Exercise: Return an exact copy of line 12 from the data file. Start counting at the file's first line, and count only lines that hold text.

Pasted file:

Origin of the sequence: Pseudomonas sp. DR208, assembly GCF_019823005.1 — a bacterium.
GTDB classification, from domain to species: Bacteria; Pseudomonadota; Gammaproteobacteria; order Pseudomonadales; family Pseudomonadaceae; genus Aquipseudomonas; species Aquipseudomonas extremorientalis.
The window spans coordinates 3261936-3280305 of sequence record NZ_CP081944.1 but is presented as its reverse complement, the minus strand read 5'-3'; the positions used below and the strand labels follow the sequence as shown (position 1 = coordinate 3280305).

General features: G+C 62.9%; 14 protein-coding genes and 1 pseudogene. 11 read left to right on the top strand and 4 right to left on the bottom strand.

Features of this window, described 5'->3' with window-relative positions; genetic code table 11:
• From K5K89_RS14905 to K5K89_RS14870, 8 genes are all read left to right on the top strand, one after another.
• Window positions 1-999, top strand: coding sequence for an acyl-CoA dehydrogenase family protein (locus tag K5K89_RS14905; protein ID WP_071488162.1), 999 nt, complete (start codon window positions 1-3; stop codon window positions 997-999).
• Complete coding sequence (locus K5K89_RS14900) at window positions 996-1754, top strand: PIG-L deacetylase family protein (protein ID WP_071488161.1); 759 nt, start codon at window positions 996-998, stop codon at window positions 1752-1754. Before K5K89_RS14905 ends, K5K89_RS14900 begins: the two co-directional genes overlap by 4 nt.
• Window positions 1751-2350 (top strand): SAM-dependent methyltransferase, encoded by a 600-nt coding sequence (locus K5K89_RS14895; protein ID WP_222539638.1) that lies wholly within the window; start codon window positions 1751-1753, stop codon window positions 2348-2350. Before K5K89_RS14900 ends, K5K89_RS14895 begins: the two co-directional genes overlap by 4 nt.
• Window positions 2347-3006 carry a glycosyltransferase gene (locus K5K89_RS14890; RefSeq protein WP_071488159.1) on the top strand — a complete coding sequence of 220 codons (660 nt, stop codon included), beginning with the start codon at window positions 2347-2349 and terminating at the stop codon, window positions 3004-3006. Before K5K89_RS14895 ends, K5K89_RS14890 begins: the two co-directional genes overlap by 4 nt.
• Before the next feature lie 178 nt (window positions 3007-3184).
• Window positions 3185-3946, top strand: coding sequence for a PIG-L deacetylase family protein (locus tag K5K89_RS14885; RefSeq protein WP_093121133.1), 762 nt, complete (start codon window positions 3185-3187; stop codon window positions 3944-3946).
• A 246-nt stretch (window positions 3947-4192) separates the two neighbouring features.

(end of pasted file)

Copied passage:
• Window positions 3185-3946, top strand: coding sequence for a PIG-L deacetylase family protein (locus tag K5K89_RS14885; RefSeq protein WP_093121133.1), 762 nt, complete (start codon window positions 3185-3187; stop codon window positions 3944-3946).